The fall theater season is upon us in Boston, which is usually the time for companies to open with popular fare and get as many people under the tent as possible. By this time most years, the usual suspects are lined up — a musical by Stephen Sondheim, a revival of an Arthur Miller play, a New York play with plenty of buzz re-cast with Boston actors.
This year it’s different. Almost every play or musical that has opened in large or midsize theaters addresses the question of race in America — from stories of privilege in contemporary America to stories of unspeakable racism in our history. They also address the question of who gets to tell the stories in terms of writers, directors and actors.
Some of these plays take on today’s issues directly. “The Niceties” at the Huntington Theatre Company (through Oct. 6) positions a white liberal professor against a black activist student who insists on a reckoning with the founding fathers’ racism. “Straight White Men” at the New Repertory Theatre dealt with the question of privilege through a different perspective, that of white men questioning where they fit as the country shifts.
Another, the comedic “Between Riverside and Crazy” at SpeakEasy Stage Company (through Oct. 13) takes on racial issues more obliquely, as a former black policeman who claims he was shot by a racist white cop, holds court with a rainbow coalition of family and friends.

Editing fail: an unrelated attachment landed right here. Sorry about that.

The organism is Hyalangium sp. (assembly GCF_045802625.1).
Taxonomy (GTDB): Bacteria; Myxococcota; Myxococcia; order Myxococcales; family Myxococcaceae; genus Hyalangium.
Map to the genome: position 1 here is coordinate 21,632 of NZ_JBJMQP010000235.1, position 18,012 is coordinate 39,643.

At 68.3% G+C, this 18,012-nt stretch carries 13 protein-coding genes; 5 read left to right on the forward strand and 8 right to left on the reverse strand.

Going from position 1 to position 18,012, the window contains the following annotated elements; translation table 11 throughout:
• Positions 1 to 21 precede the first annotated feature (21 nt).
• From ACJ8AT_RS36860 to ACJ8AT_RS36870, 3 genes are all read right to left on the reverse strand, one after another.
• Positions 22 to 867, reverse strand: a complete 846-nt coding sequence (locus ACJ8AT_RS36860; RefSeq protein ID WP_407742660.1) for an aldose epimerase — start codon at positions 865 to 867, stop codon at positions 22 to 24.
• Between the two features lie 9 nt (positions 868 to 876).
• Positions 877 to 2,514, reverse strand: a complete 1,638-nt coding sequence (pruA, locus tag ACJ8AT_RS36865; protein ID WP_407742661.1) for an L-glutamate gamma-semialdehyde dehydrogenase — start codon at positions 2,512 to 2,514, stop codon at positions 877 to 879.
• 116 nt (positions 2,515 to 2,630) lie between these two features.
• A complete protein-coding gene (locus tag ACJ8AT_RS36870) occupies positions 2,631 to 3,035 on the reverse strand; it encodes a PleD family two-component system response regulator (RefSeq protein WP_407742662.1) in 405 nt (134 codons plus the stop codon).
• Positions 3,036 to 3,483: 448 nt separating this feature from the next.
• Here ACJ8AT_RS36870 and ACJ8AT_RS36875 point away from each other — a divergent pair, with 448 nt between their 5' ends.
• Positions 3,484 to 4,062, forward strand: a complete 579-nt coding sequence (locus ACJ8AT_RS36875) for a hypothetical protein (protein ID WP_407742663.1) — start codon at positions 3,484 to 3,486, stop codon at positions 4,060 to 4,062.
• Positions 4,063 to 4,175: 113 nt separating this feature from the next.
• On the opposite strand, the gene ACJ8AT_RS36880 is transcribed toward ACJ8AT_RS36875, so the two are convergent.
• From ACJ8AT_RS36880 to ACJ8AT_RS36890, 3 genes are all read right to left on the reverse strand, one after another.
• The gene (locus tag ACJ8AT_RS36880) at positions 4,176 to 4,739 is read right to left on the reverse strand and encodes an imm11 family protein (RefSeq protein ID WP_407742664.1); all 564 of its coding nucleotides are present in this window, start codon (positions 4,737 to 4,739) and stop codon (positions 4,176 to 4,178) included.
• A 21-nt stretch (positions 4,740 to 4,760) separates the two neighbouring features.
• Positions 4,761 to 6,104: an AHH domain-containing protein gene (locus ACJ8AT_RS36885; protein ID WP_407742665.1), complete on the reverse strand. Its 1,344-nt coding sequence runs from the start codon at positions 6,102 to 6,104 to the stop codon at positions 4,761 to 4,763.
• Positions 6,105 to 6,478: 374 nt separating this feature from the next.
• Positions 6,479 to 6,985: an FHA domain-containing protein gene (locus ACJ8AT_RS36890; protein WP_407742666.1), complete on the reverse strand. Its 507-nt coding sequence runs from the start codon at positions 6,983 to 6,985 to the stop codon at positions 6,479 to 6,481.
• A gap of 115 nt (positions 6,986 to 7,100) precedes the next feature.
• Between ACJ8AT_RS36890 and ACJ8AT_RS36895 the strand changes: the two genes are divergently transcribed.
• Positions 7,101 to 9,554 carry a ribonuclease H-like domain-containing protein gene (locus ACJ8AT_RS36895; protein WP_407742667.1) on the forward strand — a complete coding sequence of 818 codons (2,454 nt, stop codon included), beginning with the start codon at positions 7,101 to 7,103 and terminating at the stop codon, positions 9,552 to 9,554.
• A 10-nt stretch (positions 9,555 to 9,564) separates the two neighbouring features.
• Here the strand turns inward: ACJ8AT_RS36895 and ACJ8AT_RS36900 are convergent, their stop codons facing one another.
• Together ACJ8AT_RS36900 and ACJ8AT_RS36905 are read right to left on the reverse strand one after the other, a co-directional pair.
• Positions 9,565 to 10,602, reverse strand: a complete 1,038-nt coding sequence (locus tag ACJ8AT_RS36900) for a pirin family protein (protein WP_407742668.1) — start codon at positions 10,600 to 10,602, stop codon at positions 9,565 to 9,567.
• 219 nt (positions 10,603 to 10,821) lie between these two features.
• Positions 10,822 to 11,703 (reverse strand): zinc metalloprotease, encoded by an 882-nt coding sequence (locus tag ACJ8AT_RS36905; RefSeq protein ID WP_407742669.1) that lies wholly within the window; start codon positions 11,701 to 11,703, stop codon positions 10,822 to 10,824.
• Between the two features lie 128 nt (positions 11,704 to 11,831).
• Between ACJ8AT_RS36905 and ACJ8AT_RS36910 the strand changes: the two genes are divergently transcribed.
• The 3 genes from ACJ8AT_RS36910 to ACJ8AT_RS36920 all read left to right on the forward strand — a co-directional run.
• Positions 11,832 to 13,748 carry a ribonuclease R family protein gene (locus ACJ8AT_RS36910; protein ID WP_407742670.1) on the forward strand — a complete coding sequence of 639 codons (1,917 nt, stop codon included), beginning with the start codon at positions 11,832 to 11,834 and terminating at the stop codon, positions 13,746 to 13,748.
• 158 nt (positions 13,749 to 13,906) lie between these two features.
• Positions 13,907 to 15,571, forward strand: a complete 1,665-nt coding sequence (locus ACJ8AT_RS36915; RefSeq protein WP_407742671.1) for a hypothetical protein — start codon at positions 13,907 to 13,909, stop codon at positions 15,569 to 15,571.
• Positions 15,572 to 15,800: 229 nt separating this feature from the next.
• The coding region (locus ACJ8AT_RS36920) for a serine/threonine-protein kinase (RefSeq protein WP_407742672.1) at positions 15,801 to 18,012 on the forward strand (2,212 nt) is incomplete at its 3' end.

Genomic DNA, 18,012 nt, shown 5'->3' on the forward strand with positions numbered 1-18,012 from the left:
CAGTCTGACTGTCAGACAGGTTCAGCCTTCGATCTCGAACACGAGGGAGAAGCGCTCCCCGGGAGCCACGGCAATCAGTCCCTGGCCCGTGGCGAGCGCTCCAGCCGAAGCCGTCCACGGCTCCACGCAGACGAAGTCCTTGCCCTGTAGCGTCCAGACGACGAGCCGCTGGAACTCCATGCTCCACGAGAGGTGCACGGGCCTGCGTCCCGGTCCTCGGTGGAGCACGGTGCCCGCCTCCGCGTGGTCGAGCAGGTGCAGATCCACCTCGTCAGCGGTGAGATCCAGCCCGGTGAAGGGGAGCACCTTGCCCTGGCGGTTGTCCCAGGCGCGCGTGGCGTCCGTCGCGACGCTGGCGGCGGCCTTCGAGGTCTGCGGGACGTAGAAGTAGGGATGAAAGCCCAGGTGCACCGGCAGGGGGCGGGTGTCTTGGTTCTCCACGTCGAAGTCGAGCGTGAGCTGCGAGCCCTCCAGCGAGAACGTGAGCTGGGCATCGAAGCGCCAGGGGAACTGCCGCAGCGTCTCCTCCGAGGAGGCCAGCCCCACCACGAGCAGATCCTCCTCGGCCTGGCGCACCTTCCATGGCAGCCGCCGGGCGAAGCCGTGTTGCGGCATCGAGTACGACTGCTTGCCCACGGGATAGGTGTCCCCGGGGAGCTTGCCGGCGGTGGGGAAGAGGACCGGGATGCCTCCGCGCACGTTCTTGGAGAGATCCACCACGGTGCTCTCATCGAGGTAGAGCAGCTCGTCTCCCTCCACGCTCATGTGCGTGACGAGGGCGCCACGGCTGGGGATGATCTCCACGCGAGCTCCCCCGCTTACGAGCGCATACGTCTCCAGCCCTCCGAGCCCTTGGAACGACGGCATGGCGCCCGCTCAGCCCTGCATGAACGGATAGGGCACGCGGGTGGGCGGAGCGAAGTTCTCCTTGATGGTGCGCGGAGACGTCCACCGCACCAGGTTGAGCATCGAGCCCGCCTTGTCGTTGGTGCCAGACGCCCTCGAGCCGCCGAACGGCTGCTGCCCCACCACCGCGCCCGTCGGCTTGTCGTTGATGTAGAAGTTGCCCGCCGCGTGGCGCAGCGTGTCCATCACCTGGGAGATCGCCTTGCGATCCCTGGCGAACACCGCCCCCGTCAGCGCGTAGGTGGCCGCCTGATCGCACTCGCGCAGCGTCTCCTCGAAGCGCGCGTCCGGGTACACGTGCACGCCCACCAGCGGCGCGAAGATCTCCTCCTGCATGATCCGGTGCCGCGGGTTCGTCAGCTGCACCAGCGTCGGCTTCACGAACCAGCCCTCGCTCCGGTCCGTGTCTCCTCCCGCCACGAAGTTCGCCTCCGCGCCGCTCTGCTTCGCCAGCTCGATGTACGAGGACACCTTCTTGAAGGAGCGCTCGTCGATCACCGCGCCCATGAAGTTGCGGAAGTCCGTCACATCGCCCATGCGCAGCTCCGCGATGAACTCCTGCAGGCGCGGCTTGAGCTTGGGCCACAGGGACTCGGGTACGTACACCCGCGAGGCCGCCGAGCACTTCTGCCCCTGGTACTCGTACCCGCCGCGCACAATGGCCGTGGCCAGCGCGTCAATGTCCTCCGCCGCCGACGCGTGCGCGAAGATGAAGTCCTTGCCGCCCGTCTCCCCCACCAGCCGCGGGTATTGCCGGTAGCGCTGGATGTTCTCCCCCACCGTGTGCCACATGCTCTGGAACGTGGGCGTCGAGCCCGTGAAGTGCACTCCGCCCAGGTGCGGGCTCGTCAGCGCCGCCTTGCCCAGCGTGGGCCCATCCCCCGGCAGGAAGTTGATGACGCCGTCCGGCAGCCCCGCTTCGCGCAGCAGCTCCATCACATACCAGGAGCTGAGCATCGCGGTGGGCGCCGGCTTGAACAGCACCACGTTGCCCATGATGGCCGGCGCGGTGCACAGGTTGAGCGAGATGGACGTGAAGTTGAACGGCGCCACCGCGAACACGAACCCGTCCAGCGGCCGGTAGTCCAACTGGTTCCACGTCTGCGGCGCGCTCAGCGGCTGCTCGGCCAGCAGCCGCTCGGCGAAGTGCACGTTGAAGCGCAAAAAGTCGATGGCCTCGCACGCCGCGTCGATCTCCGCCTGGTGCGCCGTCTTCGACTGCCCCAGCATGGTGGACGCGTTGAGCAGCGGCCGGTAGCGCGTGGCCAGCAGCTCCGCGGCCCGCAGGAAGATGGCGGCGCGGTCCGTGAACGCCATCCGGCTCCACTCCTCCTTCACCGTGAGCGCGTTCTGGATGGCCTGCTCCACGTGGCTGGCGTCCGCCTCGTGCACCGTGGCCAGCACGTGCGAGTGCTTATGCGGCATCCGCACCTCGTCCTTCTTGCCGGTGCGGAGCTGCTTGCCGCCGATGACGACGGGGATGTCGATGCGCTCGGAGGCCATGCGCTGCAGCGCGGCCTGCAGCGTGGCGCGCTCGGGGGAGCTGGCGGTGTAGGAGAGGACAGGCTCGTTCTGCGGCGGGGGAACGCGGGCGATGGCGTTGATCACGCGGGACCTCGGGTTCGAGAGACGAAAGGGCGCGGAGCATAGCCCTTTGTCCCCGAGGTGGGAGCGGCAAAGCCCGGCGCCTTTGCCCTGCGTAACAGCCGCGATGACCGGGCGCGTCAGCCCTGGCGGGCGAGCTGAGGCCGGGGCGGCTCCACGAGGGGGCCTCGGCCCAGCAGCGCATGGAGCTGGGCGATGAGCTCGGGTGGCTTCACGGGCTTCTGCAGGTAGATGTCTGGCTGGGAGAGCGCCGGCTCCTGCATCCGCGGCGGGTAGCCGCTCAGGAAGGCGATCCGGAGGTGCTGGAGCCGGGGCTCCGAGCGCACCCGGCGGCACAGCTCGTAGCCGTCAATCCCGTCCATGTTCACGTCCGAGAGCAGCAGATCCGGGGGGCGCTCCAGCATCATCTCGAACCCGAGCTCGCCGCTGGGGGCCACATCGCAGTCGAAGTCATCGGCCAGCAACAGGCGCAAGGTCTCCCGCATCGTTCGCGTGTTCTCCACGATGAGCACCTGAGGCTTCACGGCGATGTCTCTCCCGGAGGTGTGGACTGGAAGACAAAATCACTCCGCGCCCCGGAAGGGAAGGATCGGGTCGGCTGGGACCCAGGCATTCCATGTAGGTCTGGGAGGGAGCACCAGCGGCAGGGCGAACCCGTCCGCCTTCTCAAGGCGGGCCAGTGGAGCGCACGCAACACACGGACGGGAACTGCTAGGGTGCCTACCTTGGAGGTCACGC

Even the musicals address issues of race head-on. The American Repertory Theatre began its season with the spectacular world premiere, “The Black Clown,” based on Langston Hughes’ poem and — through a marvelous combination of music, dance and spoken word — turned it into an indelible statement of triumph.
“Hamilton” at the Boston Opera House (through Nov. 18) famously recast the founding fathers with a multiracial cast singing mostly hip-hop lyrics. Although “Kiss of the Spider Woman” (through Oct. 7) is more concerned with gender bias than racial, it is cast almost entirely with non-white actors and singers. Actors’ Shakespeare Project just opened “Macbeth” (through Nov. 11), in a verse treatment translated by Nuyorican playwright Migdalia Cruz.
None of this comes out of the blue. Racism, obviously, is the preeminent culprit of inequality in America and the conversations surrounding it have become commonplace online and in the arts. But this theater season in Boston feels markedly different than others. For all the major companies to shift in this direction may signal something about the ecosystem. What exactly that is remains a bit amorphous.